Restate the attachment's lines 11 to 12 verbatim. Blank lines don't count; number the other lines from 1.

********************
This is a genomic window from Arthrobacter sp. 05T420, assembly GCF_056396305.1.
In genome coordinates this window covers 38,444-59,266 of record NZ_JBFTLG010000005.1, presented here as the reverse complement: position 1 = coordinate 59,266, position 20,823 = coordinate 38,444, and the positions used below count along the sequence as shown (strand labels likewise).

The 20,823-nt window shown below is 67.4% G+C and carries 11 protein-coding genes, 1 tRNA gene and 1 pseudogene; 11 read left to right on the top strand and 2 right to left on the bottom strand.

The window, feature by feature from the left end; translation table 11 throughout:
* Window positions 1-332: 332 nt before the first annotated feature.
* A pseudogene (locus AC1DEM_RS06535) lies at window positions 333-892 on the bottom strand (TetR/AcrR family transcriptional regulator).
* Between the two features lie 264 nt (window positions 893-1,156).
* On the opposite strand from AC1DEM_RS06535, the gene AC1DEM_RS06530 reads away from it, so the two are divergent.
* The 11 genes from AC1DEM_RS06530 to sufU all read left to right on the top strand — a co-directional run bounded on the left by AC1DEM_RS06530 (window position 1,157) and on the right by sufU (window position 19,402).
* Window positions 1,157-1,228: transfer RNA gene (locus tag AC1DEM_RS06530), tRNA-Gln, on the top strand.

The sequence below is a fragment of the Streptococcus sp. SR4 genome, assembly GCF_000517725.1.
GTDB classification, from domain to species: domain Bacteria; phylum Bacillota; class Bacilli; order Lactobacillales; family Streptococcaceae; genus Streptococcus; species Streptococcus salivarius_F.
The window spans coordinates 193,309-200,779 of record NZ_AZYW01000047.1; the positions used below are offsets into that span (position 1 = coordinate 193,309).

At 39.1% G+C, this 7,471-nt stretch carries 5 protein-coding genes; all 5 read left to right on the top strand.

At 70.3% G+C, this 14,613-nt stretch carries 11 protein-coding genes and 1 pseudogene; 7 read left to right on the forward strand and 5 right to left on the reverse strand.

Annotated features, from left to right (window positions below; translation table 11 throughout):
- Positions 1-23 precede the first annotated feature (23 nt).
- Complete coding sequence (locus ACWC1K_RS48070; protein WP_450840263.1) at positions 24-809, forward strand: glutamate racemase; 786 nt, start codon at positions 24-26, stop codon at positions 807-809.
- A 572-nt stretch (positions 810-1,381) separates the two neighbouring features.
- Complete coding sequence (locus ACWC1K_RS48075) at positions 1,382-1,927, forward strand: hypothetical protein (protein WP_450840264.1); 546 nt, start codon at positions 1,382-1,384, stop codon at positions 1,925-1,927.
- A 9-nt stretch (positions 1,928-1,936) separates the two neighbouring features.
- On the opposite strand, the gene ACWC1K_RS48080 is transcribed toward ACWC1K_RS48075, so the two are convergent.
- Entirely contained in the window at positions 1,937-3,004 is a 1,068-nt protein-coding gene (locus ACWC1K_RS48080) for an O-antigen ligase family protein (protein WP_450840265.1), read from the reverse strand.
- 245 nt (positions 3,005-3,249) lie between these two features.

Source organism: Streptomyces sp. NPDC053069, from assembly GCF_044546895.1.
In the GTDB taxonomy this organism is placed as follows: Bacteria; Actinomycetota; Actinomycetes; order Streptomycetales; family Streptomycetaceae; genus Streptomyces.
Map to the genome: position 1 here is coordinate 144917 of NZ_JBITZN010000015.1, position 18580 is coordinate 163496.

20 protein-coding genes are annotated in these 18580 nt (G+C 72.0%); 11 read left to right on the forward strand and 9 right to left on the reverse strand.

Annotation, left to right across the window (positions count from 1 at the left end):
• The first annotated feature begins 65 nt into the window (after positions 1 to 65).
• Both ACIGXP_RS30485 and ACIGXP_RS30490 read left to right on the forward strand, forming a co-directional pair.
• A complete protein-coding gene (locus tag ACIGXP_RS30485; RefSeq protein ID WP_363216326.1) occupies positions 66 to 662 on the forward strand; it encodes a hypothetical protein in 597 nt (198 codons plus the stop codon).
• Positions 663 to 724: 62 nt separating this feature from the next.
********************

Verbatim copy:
The sequence below is a fragment of the Streptococcus sp. SR4 genome, assembly GCF_000517725.1.
GTDB classification, from domain to species: domain Bacteria; phylum Bacillota; class Bacilli; order Lactobacillales; family Streptococcaceae; genus Streptococcus; species Streptococcus salivarius_F.